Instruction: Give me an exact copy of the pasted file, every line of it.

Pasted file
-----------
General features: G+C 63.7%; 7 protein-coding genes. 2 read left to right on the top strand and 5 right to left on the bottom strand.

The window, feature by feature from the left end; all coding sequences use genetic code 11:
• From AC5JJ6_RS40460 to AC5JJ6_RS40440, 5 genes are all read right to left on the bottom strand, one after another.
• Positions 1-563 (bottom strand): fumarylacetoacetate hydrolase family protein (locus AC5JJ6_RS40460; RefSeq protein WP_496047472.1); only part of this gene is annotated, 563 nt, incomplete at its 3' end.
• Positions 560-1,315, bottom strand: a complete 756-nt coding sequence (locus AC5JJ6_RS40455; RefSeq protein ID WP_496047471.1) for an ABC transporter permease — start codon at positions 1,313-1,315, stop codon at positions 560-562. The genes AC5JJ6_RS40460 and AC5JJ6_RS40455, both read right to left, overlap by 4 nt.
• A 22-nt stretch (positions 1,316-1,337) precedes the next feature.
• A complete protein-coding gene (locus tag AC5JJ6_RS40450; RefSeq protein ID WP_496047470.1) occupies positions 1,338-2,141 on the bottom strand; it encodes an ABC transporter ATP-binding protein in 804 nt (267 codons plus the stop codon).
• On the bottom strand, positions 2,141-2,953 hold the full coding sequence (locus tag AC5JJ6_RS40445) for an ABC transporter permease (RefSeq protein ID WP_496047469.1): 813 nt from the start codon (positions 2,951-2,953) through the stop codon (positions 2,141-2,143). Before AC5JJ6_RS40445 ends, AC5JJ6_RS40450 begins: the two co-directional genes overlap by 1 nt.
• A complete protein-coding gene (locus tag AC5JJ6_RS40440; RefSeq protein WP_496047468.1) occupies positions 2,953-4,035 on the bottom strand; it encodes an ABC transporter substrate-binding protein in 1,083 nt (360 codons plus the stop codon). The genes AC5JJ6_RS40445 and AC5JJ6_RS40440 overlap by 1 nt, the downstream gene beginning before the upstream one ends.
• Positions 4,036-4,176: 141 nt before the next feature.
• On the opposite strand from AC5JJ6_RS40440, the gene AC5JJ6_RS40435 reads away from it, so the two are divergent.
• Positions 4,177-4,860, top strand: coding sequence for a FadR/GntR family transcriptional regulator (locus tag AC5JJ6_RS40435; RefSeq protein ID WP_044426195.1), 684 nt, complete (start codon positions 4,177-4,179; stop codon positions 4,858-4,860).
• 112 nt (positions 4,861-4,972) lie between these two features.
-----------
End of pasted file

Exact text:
General features: G+C 63.7%; 7 protein-coding genes. 2 read left to right on the top strand and 5 right to left on the bottom strand.

The window, feature by feature from the left end; all coding sequences use genetic code 11:
• From AC5JJ6_RS40460 to AC5JJ6_RS40440, 5 genes are all read right to left on the bottom strand, one after another.
• Positions 1-563 (bottom strand): fumarylacetoacetate hydrolase family protein (locus AC5JJ6_RS40460; RefSeq protein WP_496047472.1); only part of this gene is annotated, 563 nt, incomplete at its 3' end.
• Positions 560-1,315, bottom strand: a complete 756-nt coding sequence (locus AC5JJ6_RS40455; RefSeq protein ID WP_496047471.1) for an ABC transporter permease — start codon at positions 1,313-1,315, stop codon at positions 560-562. The genes AC5JJ6_RS40460 and AC5JJ6_RS40455, both read right to left, overlap by 4 nt.
• A 22-nt stretch (positions 1,316-1,337) precedes the next feature.
• A complete protein-coding gene (locus tag AC5JJ6_RS40450; RefSeq protein ID WP_496047470.1) occupies positions 1,338-2,141 on the bottom strand; it encodes an ABC transporter ATP-binding protein in 804 nt (267 codons plus the stop codon).
• On the bottom strand, positions 2,141-2,953 hold the full coding sequence (locus tag AC5JJ6_RS40445) for an ABC transporter permease (RefSeq protein ID WP_496047469.1): 813 nt from the start codon (positions 2,951-2,953) through the stop codon (positions 2,141-2,143). Before AC5JJ6_RS40445 ends, AC5JJ6_RS40450 begins: the two co-directional genes overlap by 1 nt.
• A complete protein-coding gene (locus tag AC5JJ6_RS40440; RefSeq protein WP_496047468.1) occupies positions 2,953-4,035 on the bottom strand; it encodes an ABC transporter substrate-binding protein in 1,083 nt (360 codons plus the stop codon). The genes AC5JJ6_RS40445 and AC5JJ6_RS40440 overlap by 1 nt, the downstream gene beginning before the upstream one ends.
• Positions 4,036-4,176: 141 nt before the next feature.
• On the opposite strand from AC5JJ6_RS40440, the gene AC5JJ6_RS40435 reads away from it, so the two are divergent.
• Positions 4,177-4,860, top strand: coding sequence for a FadR/GntR family transcriptional regulator (locus tag AC5JJ6_RS40435; RefSeq protein ID WP_044426195.1), 684 nt, complete (start codon positions 4,177-4,179; stop codon positions 4,858-4,860).
• 112 nt (positions 4,861-4,972) lie between these two features.